Thursday, January 26, 2006

Does what we believe about Al Qaeda help Al Qaeda?

If you don't read Schneier on Security, you probably don't know what security is. Bruce
Schneier, founder and CTO of
Counterpane Internet Security, Inc., is an internationally renowned security technologist and author. If you want to know how security really works, turn to Schneier. His book ‘Beyond Fear’ is an indispensable resource for understanding safety, crime and both Corporate and National security.

I was going through my rss feeds when I came across this.

Science & Technology at Scientific American.com: Murdercide -- Science unravels the myth of suicide bombers:
“The belief that suicide bombers are poor, uneducated, disaffected or disturbed is contradicted by science. Marc Sageman, a forensic psychiatrist at the Foreign Policy Research Institute, found in a study of 400 Al Qaeda members that three quarters of his sample came from the upper or middle class. Moreover, he noted, 'the vast majority--90 percent--came from caring, intact families. Sixty-three percent had gone to college, as compared with the 5-6 percent that's usual for the third world. These are the best and brightest of their societies in many ways.' Nor were they sans employment and familial duties. 'Far from having no family or job responsibilities, 73 percent were married and the vast majority had children.... Three quarters were professionals or semiprofessionals. They are engineers, architects and civil engineers, mostly scientists. Very few humanities are represented, and quite surprisingly very few had any background in religion.' ”

http://www.sciam.com/article.cfm?chanID=sa006&articleID=0006A854-E67F-13A1-A67F83414B7F0104&pageNumber=2&catID=2

Liberty Increases Security

http://www.schneier.com/blog/archives/2006/01/liberty_increas.html

From the Scientific American essay "Murdercide: Science unravels the myth of suicide bombers":

Another method [of reducing terrorism], says Princeton University economist Alan B. Krueger, is to increase the civil liberties of the countries that breed terrorist groups. In an analysis of State Department data on terrorism, Krueger discovered that "countries like Saudi Arabia and Bahrain, which have spawned relatively many terrorists, are economically well off yet lacking in civil liberties. Poor countries with a tradition of protecting civil liberties are unlikely to spawn suicide terrorists. Evidently, the freedom to assemble and protest peacefully without interference from the government goes a long way to providing an alternative to terrorism." Let freedom ring.

Found on John Quarterman's blog.

Posted on January 18, 2006 at 01:33 PM

But hold on, here's more…

From his CryptoGram Newsletter, http://www.schneier.com/crypto-gram-0601.html ,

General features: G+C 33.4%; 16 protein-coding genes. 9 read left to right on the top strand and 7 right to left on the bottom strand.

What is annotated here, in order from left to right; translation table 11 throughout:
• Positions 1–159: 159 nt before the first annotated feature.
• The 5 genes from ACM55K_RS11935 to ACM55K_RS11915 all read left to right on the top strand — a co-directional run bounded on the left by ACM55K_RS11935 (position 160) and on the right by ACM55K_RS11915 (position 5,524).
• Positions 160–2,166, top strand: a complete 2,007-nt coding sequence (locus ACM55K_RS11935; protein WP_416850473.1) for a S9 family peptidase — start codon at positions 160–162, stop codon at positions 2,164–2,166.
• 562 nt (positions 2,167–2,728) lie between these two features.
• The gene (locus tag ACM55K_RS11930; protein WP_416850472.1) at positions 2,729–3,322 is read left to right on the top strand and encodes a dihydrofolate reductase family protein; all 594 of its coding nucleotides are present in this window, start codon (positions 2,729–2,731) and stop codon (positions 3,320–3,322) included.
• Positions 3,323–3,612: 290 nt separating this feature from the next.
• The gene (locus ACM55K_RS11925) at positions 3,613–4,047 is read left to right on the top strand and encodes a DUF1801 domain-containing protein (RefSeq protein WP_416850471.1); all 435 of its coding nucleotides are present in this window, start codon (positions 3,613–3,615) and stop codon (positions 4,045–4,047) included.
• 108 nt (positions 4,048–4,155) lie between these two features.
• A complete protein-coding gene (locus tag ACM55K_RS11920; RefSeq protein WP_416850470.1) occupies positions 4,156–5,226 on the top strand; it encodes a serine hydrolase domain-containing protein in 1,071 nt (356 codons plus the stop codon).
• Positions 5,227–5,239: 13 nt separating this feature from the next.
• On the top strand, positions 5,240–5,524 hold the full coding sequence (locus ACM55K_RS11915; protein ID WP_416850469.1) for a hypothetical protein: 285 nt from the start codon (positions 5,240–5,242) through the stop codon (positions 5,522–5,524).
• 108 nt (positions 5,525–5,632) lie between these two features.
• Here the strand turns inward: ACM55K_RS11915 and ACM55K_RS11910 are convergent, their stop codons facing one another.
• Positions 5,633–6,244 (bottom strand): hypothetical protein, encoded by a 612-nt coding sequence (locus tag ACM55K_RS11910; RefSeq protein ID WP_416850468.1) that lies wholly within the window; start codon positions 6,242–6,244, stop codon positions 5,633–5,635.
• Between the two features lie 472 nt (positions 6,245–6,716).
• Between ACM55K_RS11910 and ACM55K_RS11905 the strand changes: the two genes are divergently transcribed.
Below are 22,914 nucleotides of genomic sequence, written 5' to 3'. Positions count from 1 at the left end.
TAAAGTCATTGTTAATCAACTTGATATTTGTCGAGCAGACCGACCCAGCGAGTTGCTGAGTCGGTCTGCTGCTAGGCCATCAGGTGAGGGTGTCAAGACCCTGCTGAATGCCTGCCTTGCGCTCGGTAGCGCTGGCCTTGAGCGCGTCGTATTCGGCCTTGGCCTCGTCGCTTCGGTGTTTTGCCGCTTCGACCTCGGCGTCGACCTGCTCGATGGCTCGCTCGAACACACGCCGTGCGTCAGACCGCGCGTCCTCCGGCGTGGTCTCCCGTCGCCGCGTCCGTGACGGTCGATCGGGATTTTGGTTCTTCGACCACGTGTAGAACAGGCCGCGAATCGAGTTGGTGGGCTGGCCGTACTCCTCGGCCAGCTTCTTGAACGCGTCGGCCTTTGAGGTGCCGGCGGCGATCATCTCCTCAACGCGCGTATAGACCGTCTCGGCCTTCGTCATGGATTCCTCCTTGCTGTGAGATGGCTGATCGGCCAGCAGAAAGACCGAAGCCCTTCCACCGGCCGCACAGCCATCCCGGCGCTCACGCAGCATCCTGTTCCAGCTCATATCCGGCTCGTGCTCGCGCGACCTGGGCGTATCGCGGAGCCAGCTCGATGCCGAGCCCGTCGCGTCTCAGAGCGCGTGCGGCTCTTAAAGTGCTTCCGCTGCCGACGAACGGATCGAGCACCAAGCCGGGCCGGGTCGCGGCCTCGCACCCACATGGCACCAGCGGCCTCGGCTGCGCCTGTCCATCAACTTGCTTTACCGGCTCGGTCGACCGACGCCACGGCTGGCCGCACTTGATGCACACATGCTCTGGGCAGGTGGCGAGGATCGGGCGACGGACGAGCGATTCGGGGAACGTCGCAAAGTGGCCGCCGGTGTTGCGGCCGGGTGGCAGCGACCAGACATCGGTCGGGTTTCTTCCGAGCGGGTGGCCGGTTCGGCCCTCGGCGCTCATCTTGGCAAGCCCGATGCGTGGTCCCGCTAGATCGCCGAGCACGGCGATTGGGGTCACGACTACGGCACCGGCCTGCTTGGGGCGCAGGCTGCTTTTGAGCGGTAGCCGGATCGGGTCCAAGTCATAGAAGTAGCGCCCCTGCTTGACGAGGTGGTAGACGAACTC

News

Two stories that shamelessly hype computer crime:
<http://www.cnn.com/SPECIALS/2005/online.security/>
<http://www.usatoday.com/tech/news/internetprivacy/2005-12-14-meth-online-theft_x.htm>
Beware the Four Horsemen of the Information Apocalypse: terrorists, drug dealers, kidnappers, and child pornographers. Seems like you can scare the public into allowing the government to do anything with those four.

Microsoft received a Common Criteria (CC) EAL 4+ certification for Windows, demonstrating how weak such a certification really is:
<http://www.eweek.com/article2/0,1895,1901965,00.asp>

After FBI agents expressed frustration that the Office of Intelligence Policy and Review wasn't approving their orders under Section 215 of the Patriot Act, procedural changes were made allowing the FBI to bypass that office.
<http://www.epic.org/foia_notes/note10.html>
Remember, the issue here is not whether or not the FBI can engage in counterterrorism. The issue is the erosion of judicial oversight -- the only check we have on police power. And this power grab is dangerous regardless of which party is in the White House at the moment.

Meanwhile, the U.S. military is spying on Americans. Specifically, the Department of Defense is collecting data on legal and peaceful war protesters, in violation of U.S. law.
<http://www.msnbc.msn.com/id/10454316/>

There's a lot more, and an incredible opportunity to have a real position in the debate about rights, security and Presidential power.

So ask yourself, does what we believe about security make us secure?

Does curtailing our liberties preserve our liberty?

Does ‘L’√Čtat c’est Moi’ (I am the State), seem all too familiar. Louis the fourteenth also said, ‘It's legal, because I wish it .’ http://www.brainyquote.com/quotes/authors/l/louis_xiv.html

Ask yourself, which novel we're living in:
1984? Is war peace? Ignorance, Strength? Is our Freedom becoming Slavery?
1984 by George Orwell: Chapter 1

Or are we in the ‘Wizard of Oz?’
Shall we pay attention to the man behind the curtain?

Does the Presidency have clothes?
Then why do they offer up fig leaves?/

con·cept: Does what we believe about Al Qaeda help Al Qaeda?